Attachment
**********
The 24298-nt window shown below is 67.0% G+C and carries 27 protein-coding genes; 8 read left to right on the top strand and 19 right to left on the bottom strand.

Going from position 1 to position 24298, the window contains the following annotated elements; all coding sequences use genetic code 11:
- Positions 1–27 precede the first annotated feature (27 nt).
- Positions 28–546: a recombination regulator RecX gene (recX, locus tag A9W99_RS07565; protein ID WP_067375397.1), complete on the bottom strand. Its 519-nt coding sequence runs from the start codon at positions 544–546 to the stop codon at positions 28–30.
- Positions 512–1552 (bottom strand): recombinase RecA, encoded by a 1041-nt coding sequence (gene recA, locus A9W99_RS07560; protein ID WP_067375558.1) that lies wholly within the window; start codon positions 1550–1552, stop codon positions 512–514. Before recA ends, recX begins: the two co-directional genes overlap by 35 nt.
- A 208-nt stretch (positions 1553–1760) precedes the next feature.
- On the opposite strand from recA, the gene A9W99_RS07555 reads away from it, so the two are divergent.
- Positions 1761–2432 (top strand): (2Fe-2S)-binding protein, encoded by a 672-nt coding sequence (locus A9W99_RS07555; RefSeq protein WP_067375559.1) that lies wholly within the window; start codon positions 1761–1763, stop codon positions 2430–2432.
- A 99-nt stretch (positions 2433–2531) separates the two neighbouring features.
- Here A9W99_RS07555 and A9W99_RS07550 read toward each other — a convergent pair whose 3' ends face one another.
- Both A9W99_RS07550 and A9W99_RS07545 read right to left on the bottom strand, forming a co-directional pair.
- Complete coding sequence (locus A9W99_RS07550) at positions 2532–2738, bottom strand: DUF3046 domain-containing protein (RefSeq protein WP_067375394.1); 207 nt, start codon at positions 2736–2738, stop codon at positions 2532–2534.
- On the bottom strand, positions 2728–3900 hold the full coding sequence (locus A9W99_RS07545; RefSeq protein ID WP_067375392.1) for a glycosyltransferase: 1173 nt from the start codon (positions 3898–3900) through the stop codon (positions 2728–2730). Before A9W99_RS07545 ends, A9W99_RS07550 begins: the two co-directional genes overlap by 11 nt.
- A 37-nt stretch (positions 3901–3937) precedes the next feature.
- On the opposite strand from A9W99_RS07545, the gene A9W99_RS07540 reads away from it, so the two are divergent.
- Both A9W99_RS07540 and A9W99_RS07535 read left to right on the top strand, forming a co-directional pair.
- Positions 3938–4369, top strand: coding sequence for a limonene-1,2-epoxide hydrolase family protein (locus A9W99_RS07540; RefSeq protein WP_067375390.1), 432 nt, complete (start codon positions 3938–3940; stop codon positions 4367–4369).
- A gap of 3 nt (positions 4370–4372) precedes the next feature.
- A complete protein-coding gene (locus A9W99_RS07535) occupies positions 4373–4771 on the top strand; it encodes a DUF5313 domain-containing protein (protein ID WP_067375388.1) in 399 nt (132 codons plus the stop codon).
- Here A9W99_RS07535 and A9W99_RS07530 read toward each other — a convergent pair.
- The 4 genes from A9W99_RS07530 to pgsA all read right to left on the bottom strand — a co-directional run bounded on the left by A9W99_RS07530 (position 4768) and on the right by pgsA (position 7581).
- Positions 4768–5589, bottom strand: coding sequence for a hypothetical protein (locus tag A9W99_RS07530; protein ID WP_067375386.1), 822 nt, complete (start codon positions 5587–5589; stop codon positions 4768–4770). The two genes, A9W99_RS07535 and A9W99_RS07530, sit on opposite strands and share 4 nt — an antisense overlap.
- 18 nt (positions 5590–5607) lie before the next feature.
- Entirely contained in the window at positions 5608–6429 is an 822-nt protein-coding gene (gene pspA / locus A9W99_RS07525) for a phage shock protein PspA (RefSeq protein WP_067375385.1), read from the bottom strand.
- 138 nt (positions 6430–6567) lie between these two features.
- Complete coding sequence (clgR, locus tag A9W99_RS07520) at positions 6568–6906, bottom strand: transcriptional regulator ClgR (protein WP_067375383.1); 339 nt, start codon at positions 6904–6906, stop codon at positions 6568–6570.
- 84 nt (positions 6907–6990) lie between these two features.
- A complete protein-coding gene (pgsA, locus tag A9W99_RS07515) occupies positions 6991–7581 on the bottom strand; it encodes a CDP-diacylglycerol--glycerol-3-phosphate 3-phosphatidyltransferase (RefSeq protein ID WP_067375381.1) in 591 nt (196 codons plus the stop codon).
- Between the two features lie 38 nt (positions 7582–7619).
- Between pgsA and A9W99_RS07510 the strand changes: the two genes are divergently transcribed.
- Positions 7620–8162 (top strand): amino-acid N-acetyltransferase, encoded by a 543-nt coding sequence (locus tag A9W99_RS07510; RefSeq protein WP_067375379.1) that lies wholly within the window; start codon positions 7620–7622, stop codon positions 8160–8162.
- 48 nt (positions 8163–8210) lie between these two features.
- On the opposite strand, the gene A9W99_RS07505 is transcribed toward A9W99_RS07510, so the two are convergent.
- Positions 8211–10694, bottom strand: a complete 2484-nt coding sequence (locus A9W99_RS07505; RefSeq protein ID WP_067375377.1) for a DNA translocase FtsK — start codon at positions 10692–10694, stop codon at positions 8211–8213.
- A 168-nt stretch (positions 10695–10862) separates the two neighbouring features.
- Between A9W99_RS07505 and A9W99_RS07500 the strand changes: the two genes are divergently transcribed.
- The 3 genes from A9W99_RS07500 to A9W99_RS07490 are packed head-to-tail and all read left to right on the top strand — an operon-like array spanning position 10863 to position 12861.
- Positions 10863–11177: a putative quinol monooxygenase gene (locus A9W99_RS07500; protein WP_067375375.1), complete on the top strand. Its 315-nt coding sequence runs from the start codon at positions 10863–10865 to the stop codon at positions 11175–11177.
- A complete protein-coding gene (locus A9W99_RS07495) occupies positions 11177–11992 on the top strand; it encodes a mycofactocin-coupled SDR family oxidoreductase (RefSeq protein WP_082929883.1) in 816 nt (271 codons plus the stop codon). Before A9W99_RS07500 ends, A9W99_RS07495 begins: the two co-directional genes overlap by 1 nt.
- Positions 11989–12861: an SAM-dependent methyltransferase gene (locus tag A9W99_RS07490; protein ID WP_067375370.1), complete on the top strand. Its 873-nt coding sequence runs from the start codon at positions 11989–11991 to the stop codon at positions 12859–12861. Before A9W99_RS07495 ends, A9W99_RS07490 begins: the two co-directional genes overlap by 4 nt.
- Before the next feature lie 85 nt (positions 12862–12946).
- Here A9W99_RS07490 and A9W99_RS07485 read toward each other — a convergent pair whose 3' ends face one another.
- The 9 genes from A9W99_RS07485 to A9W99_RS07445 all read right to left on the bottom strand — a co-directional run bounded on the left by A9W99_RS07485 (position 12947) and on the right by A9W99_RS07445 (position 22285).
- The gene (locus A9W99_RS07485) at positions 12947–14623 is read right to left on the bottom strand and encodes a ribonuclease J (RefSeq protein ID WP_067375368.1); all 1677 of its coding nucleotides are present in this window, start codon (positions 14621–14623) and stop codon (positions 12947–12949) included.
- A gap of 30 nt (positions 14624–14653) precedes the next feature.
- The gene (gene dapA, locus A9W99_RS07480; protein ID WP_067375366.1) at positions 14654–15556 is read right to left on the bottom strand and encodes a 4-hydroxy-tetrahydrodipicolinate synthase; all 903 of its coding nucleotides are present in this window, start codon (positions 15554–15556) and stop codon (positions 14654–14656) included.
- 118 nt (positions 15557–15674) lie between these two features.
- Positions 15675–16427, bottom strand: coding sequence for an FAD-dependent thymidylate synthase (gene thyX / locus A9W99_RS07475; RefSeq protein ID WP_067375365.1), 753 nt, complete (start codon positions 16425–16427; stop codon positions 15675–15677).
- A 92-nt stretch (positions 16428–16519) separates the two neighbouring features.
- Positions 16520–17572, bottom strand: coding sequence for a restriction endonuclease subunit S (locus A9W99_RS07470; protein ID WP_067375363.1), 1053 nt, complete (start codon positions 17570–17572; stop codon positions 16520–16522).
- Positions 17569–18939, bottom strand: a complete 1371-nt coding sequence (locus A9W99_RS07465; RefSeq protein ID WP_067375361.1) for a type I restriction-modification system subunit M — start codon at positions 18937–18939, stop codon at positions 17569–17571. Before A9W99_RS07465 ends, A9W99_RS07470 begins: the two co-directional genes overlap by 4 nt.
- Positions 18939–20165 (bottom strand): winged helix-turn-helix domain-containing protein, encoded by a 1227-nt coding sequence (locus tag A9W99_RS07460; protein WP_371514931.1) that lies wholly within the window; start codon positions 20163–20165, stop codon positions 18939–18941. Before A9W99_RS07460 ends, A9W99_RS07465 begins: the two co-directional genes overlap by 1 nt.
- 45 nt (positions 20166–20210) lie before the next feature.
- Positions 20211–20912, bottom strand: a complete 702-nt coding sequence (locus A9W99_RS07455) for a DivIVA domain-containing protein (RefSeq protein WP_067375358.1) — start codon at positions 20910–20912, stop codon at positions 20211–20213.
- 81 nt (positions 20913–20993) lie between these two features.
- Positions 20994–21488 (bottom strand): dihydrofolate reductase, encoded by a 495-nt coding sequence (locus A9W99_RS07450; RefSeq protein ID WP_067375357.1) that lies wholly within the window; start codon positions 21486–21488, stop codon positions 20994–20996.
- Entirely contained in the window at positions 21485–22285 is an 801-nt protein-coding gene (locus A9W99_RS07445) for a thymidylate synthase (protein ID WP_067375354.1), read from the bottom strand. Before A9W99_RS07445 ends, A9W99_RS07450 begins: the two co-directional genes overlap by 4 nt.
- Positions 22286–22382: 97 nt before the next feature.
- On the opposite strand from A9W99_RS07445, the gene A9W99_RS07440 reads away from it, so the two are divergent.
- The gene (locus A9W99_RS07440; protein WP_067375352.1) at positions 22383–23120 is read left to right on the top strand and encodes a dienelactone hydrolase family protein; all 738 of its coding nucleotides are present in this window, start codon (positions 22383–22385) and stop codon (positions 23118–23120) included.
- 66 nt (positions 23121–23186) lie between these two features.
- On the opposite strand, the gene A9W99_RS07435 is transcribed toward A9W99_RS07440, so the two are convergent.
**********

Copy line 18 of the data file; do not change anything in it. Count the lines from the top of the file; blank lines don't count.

- A gap of 3 nt (positions 4370–4372) precedes the next feature.